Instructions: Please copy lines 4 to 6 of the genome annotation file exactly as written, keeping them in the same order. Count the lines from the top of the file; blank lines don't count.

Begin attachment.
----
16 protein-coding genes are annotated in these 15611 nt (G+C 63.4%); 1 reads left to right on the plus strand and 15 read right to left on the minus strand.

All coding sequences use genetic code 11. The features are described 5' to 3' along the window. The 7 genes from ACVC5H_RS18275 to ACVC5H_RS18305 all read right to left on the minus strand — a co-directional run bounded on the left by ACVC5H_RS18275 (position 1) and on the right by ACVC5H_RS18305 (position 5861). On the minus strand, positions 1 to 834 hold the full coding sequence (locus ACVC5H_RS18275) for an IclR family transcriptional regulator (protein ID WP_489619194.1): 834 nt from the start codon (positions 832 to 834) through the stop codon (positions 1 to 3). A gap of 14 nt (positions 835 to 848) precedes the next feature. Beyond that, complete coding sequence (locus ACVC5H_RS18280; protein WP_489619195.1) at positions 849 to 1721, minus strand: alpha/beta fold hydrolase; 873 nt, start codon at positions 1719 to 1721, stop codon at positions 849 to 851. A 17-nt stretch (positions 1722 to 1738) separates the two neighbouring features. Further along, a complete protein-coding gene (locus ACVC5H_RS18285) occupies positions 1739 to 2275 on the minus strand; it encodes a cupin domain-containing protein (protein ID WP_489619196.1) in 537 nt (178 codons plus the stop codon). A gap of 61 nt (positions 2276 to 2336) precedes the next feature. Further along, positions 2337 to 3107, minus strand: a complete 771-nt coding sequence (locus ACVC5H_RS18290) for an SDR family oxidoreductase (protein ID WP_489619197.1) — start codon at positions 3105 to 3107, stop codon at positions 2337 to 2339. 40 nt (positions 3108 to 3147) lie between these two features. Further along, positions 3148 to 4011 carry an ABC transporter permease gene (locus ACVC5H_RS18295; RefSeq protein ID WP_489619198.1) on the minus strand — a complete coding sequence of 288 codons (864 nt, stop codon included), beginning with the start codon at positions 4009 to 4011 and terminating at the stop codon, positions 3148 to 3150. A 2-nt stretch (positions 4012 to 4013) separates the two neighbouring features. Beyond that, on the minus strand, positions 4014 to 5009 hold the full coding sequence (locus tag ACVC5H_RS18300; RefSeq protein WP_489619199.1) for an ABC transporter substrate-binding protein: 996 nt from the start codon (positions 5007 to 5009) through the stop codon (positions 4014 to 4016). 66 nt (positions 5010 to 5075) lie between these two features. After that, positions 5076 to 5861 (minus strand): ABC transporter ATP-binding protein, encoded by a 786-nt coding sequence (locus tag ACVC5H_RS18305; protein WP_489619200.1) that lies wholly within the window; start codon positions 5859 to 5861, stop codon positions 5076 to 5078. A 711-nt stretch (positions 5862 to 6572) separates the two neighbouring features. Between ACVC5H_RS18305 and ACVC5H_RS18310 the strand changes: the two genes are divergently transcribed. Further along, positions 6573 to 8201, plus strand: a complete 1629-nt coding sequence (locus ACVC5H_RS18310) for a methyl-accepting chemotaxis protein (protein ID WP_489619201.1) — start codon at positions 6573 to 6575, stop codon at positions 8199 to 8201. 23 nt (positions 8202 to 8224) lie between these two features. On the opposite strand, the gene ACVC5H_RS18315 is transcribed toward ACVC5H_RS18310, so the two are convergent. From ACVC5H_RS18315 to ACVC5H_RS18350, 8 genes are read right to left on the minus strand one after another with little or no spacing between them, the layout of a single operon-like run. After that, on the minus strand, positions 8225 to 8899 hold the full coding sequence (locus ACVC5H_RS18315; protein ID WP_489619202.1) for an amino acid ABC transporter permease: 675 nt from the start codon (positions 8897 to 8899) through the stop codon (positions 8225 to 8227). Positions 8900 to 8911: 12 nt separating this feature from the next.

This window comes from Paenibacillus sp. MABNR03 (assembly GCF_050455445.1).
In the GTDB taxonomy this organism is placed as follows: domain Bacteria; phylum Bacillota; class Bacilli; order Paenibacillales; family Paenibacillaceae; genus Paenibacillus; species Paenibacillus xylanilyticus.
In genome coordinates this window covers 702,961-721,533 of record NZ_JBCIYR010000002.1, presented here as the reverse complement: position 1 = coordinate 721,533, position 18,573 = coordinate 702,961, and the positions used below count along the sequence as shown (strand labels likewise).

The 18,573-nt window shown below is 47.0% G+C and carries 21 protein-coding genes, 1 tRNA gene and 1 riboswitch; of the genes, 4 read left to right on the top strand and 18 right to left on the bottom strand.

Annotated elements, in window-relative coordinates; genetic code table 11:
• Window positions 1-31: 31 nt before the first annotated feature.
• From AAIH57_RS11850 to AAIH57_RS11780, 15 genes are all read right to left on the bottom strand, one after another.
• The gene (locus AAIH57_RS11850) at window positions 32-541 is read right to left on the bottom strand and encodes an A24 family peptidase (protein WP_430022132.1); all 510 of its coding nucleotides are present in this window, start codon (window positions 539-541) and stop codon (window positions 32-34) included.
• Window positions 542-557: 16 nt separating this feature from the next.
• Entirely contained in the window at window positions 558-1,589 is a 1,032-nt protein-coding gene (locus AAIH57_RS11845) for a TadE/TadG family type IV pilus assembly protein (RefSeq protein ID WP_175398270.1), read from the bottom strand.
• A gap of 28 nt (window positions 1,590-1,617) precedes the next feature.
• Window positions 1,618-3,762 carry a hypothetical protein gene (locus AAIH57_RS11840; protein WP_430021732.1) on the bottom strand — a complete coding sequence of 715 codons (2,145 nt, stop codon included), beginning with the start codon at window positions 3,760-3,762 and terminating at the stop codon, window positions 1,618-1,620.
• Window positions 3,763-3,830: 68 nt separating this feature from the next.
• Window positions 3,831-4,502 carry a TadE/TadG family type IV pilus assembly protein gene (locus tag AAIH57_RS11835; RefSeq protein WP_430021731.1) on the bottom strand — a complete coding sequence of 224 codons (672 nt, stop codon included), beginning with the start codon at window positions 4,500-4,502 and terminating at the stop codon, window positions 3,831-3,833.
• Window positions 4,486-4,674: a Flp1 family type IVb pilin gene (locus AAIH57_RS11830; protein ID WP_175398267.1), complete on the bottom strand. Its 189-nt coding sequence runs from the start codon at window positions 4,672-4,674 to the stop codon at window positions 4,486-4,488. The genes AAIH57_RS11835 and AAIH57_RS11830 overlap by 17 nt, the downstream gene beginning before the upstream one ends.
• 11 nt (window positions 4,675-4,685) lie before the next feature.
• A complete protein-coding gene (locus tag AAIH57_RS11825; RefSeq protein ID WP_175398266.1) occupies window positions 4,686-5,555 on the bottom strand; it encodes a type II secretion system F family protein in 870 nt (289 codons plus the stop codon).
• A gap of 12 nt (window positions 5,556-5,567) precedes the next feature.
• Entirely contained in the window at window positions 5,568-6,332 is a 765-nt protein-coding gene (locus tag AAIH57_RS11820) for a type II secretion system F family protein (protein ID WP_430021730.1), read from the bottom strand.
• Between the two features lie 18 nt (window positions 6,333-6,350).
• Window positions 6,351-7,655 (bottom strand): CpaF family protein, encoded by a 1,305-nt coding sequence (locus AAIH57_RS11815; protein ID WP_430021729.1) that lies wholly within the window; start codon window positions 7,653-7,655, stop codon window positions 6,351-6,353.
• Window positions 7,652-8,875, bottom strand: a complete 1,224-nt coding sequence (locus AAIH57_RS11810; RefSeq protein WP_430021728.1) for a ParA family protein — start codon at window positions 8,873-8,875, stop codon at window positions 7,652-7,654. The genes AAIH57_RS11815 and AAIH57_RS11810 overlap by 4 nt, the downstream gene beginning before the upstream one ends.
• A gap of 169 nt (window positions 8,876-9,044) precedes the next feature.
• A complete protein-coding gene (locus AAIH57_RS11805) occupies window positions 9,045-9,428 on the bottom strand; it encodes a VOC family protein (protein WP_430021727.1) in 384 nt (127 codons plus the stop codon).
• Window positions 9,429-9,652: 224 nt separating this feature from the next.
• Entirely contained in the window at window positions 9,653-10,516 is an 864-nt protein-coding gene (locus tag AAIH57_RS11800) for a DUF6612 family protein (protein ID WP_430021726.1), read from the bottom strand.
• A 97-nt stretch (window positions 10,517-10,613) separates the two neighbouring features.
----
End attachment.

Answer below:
In the GTDB taxonomy this organism is placed as follows: domain Bacteria; phylum Bacillota; class Bacilli; order Paenibacillales; family Paenibacillaceae; genus Paenibacillus; species Paenibacillus xylanilyticus.
In genome coordinates this window covers 702,961-721,533 of record NZ_JBCIYR010000002.1, presented here as the reverse complement: position 1 = coordinate 721,533, position 18,573 = coordinate 702,961, and the positions used below count along the sequence as shown (strand labels likewise).

The 18,573-nt window shown below is 47.0% G+C and carries 21 protein-coding genes, 1 tRNA gene and 1 riboswitch; of the genes, 4 read left to right on the top strand and 18 right to left on the bottom strand.